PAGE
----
Employees looking to collectively bargain and form a union will have new tools on hand to accomplish that goal with Ontario’s recently enacted Fair Workplaces, Better Jobs Act, 2017, according to a panel of experts.
The act provides more teeth to unions when going into a workplace and attempting to create a bargaining unit, but some employers might be feeling confused by the new procedures.
“They were told to take their hands off, now they are being asked to provide information, and yet they can’t be involved in any kind of campaign against it,” said Elizabeth Keenan, employer counsel at Mathews, Dinsdale and Clark in Toronto.
“It’s a bit dicey in terms of what employers might do with this kind of information.”
“They would appear at first blush to be extraordinarily significant changes whereby perhaps the right to have any say in the process has really been removed from the employer’s hands,” she said.
“Previously, until you actually applied for certification, the union had no right to know any employee information. They had no idea what the bargaining unit looked like, or who was in it,” said Thevaki Thevaratnam, director of research and education at the Ontario Federation of Labour (OFL).
“Now, you actually have employee names, phone numbers and personal email addresses, provided that the union can demonstrate that they have 20 per cent of membership support.”
Dispersed bargaining units
Diverse bargaining units may be forced to consolidate, according to new powers given to the Ontario Labour Relations Board (OLRB), and that may help certain industries with widely dispersed locations.
But some employers of franchises, for example, might not appreciate being forced to consolidate with other locations that they consider competition, according to Keenan, speaking at an event by Lancaster House in Toronto.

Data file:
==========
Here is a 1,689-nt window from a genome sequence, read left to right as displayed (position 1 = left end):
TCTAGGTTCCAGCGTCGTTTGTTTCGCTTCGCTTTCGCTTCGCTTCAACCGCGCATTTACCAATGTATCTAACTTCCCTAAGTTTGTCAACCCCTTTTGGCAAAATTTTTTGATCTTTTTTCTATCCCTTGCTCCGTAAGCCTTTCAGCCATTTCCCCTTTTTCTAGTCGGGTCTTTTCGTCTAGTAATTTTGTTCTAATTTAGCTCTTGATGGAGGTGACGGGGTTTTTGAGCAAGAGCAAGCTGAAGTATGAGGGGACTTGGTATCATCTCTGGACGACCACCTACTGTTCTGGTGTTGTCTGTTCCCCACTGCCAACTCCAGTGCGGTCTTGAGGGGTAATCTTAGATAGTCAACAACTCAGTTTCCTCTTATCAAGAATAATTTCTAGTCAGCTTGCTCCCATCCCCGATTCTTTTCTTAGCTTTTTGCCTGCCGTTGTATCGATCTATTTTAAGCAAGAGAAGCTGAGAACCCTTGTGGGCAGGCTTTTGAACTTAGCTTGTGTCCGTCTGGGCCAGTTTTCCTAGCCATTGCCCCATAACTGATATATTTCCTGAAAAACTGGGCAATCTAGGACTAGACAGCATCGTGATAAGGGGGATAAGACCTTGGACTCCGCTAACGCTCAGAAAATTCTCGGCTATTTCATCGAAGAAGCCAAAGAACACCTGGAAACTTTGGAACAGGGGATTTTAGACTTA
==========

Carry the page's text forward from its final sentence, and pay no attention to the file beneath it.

“(They might think) ‘Wait a second, I might be carrying on a similar business to my colleague down the street, around the block, and I might have a very small workforce as does he or she, but they are my competition,’” she said.
“‘I don’t want to sit at the same bargaining table with them negotiating terms and conditions of employment which that proprietor might be able to absorb for various reasons, and be in a position where I am forced to agree with terms and conditions that could potentially put me out of business.”
On the whole, the government has “tinkered around the edges,” said Thevaratnam, because the provincial workforce has changed drastically in recent years.
“That’s no longer the case in most areas because there’s not always a clear employer, or there’s not really a real decision-maker, or there’s no single workplace or non-standard work is prevalent,” she said.
The act also allows for off-site or electronic voting, which is a win for workers, said Thevaratnam.
“Employees can actually vote their true wishes and maximize participation,” she said, instead of holding a certification vote outside the manager’s office “where the employer is potentially scrutinizing you.”
Card-based voting has also been extended to more sectors: the temporary help industry, the building services sector and for home health-care and community services workers.
“Employees do not work in a single workplace anymore, so they are difficult to organize and so it’s impractical also for the OLRB to conduct a vote in those workplaces,” said Thevaratnam.
“These three sectors are not the only sectors in Ontario to face these challenges and so, well, it’s a positive step for workers in these sectors, because the current two-step mandatory vote system actually unfairly disadvantages workers.”
But the government went too far in extending card-based certification, according to Keenan.
“There are sufficient changes in the legislation that have come along with this new bill that this kind of card-based certification may be unnecessary.”